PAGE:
• I go on roller coasters and water slides even into my third trimester, brazenly daring the teenaged minimum wage theme park employees to accuse me of being pregnant.
  • I drink caffeine.
  • I take hot baths.
  • I eat sushi and brie and prosciutto because they are yummy and because they have never yet given me food poisoning, pregnant or not.
  • I don’t smoke or take drugs, but I also don’t do those things when I’m not pregnant. 

I have been fortunate enough to never lose a baby to miscarriage andto have given birth to six children without disabilities or special needs. But I do not attribute that fact to anything I do or do not do during pregnancy. It just is what it is, as they say. Plenty of women do everything just right and still lose a baby. To point fingers and try to figure out what they did to cause their miscarriage seems unhelpful and just plain mean. Tragedies happen, and we don’t always get to know why.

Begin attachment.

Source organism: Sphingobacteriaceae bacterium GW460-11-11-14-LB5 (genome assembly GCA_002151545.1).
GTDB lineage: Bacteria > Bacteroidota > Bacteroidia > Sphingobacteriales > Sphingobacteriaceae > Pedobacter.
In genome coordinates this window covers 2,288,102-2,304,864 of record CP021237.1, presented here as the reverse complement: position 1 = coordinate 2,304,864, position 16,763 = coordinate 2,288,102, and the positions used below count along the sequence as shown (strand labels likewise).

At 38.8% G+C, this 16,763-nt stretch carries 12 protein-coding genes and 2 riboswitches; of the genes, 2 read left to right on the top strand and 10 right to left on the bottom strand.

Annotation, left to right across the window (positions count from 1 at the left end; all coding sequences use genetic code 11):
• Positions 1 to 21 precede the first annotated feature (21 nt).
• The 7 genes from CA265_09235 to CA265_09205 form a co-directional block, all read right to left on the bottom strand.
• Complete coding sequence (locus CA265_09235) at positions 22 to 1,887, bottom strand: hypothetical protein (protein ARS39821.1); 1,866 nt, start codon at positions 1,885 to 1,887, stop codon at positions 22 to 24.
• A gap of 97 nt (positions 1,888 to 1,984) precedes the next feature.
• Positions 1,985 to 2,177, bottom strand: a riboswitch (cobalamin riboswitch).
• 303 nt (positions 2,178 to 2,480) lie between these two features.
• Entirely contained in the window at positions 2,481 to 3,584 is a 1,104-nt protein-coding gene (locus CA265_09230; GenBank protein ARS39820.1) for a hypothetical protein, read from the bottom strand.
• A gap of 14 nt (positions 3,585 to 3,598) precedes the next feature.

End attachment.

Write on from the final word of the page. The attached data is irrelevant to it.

And the thing is, most of this pregnancy advice seems to me to come, not from actual scientific research, but rather from theme park lawyers, internet conspiracy theorists, and Victorian novelists whose heroines will insist on going horseback riding against the wishes of their husbands and can be counted upon to miscarry and learn an important lesson about docility.


I don’t think any of those three are better sources of lifestyle advice than the whole of human history in which, for many women, pregnancy was the rule rather than the exception for 20-30 years of their lives. And they didn’t have time to sit around letting Google freak them out about it. They knew that pregnancy was just a natural part of life.